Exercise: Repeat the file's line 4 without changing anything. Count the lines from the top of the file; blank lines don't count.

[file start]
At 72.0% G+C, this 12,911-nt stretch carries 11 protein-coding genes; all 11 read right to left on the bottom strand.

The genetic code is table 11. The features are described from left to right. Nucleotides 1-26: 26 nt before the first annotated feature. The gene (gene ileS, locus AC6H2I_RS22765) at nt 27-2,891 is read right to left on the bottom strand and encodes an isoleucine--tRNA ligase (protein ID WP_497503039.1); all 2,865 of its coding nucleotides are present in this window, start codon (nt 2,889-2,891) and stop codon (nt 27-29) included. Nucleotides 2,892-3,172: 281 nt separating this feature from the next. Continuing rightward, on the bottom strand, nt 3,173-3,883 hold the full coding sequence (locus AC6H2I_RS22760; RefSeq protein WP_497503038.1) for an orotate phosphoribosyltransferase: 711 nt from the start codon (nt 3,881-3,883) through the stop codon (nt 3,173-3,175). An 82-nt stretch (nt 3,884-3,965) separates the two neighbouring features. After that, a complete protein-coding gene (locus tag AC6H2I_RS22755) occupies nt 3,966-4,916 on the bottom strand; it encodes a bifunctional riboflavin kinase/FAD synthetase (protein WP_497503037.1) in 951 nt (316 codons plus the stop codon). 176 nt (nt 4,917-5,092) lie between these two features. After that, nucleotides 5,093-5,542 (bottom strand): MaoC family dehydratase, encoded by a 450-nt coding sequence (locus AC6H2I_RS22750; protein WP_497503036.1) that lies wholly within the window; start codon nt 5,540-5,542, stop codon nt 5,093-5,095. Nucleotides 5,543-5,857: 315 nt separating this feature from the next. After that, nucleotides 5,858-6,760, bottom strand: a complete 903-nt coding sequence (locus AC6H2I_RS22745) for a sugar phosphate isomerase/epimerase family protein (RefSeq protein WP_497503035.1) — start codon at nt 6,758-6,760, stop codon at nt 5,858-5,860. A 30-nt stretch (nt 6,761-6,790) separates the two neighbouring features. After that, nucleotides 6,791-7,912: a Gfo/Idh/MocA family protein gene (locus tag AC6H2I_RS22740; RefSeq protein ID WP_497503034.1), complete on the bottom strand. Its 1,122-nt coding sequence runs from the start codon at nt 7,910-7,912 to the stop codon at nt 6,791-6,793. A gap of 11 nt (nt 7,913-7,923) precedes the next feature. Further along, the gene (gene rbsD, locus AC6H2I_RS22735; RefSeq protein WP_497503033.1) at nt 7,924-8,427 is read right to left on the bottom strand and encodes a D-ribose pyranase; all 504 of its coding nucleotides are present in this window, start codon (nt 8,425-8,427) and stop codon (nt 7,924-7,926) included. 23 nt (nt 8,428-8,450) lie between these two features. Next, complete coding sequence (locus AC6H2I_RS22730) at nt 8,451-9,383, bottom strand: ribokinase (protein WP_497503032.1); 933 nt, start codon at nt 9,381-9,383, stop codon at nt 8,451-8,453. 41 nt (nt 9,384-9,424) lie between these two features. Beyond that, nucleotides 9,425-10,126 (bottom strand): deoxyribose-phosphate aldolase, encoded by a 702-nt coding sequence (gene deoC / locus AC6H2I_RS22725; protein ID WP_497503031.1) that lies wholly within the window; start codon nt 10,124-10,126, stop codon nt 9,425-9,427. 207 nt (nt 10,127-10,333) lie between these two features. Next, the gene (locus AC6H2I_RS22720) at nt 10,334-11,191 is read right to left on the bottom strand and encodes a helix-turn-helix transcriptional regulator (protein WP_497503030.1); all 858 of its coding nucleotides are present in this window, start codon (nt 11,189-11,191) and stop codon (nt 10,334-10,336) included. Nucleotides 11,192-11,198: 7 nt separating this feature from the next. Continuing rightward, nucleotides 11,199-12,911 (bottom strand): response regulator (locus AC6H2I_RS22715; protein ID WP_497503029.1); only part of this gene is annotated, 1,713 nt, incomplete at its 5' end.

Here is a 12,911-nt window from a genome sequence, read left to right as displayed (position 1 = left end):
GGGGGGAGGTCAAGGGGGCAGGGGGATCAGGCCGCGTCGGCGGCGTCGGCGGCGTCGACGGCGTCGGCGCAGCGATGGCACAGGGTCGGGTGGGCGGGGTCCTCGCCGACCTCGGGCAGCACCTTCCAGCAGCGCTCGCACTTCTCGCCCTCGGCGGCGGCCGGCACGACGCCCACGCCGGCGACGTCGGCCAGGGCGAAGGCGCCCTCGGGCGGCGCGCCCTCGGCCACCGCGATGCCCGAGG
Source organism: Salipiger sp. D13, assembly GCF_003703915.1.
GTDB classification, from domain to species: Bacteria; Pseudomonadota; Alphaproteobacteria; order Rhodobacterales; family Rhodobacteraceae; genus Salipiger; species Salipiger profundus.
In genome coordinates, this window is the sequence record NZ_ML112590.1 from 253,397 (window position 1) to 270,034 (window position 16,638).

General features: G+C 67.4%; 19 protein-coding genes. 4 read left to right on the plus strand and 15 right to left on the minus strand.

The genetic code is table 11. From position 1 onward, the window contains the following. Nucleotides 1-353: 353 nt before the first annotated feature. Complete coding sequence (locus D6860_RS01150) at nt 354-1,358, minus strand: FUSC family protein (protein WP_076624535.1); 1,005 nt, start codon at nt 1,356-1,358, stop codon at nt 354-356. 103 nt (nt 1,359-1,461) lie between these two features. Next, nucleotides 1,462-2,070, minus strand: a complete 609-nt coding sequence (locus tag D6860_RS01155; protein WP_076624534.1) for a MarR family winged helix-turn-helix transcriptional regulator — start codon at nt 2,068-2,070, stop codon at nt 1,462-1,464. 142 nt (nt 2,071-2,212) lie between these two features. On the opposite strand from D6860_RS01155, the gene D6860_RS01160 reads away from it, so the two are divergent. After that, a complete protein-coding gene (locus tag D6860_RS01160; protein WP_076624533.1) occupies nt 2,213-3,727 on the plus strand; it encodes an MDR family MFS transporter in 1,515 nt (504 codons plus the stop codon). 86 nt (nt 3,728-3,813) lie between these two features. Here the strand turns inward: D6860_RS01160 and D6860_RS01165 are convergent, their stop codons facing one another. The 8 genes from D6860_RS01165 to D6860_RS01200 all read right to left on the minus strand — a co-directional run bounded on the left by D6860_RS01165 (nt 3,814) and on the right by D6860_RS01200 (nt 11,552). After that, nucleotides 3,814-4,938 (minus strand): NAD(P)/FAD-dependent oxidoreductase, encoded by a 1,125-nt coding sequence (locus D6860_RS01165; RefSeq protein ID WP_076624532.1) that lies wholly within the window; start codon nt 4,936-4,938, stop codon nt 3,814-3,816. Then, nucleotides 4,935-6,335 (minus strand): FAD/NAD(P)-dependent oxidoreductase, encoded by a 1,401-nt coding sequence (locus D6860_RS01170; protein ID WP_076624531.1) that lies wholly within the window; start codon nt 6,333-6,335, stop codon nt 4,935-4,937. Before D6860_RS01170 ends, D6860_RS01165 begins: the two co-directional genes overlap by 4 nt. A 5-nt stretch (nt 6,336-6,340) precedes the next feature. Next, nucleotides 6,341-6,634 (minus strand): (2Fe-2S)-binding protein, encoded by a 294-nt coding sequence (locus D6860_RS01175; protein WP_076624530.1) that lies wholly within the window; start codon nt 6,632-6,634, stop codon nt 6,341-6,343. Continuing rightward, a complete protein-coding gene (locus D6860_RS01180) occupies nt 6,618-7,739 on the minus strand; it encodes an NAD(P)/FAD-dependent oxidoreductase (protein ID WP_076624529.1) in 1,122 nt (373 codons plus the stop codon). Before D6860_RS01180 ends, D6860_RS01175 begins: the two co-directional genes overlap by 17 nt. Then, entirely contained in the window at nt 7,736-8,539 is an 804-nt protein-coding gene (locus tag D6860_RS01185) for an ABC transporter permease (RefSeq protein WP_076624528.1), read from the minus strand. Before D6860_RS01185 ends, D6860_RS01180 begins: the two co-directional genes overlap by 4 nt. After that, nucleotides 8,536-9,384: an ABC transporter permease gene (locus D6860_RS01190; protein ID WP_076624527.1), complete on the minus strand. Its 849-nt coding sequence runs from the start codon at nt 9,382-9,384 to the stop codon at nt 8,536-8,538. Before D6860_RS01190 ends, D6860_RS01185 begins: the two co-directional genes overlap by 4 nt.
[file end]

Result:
GGGGGGAGGTCAAGGGGGCAGGGGGATCAGGCCGCGTCGGCGGCGTCGGCGGCGTCGACGGCGTCGGCGCAGCGATGGCACAGGGTCGGGTGGGCGGGGTCCTCGCCGACCTCGGGCAGCACCTTCCAGCAGCGCTCGCACTTCTCGCCCTCGGCGGCGGCCGGCACGACGCCCACGCCGGCGACGTCGGCCAGGGCGAAGGCGCCCTCGGGCGGCGCGCCCTCGGCCACCGCGATGCCCGAGG